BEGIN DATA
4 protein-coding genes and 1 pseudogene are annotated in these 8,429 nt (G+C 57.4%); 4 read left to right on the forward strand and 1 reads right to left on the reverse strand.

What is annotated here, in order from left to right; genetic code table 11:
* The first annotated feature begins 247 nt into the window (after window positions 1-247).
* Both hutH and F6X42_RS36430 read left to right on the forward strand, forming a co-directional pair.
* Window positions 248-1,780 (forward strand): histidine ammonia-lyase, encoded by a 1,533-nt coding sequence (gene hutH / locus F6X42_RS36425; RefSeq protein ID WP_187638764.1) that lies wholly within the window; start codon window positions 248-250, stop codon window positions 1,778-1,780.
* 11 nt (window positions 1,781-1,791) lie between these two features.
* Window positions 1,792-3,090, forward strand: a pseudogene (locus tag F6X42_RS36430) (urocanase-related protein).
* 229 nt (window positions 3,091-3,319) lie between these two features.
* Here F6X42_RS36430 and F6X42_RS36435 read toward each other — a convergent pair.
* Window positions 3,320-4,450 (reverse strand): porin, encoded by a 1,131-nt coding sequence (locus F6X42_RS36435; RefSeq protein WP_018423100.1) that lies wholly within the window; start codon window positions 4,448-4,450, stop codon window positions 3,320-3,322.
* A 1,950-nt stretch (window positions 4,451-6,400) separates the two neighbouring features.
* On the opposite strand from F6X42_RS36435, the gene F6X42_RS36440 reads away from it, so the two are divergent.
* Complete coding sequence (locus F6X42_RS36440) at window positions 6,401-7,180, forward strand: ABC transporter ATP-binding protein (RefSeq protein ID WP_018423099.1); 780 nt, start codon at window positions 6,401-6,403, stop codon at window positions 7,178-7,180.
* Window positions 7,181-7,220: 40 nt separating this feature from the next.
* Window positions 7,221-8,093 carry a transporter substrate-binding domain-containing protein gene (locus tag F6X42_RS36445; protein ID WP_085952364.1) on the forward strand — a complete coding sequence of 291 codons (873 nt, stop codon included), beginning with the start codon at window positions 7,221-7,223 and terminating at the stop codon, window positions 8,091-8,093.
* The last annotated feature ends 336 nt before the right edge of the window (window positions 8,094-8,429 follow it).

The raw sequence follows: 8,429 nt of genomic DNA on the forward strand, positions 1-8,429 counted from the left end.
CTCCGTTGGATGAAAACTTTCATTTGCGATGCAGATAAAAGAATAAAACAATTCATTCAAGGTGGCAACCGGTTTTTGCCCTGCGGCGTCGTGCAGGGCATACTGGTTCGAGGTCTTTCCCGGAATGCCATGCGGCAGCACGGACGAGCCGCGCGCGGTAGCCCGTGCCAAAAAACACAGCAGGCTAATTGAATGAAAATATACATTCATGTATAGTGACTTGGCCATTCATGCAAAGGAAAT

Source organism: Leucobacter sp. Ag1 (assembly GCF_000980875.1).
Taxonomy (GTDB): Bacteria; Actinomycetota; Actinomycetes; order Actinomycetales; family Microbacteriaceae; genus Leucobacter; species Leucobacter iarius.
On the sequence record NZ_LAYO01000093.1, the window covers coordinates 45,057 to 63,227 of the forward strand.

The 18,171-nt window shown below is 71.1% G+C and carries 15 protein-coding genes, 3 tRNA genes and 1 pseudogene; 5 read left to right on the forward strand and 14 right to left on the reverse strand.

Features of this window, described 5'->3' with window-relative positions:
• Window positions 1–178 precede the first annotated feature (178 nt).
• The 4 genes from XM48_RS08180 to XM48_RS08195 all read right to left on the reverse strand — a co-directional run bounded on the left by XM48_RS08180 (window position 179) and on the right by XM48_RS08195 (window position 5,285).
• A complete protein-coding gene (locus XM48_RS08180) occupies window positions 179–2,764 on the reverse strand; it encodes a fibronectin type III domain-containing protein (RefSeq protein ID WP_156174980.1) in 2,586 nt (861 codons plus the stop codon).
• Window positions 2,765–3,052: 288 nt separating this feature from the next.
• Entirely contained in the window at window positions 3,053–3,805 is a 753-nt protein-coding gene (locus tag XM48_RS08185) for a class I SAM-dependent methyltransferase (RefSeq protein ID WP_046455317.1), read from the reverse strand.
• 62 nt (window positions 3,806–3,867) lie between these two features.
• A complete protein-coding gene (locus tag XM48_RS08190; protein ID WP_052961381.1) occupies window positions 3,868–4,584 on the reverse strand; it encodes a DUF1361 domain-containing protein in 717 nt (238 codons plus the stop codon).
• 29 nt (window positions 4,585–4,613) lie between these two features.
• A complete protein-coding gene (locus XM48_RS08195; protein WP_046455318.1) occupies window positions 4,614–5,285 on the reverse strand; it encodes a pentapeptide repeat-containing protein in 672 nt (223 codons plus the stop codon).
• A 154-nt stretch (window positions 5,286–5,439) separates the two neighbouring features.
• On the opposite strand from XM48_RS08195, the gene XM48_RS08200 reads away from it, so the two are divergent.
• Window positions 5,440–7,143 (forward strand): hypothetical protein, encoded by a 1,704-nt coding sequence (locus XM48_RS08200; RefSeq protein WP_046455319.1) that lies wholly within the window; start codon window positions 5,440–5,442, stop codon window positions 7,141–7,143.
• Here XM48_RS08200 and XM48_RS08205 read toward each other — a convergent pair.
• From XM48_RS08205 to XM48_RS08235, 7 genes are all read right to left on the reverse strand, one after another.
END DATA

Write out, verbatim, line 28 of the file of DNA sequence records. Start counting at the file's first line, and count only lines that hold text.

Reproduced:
• Entirely contained in the window at window positions 3,053–3,805 is a 753-nt protein-coding gene (locus tag XM48_RS08185) for a class I SAM-dependent methyltransferase (RefSeq protein ID WP_046455317.1), read from the reverse strand.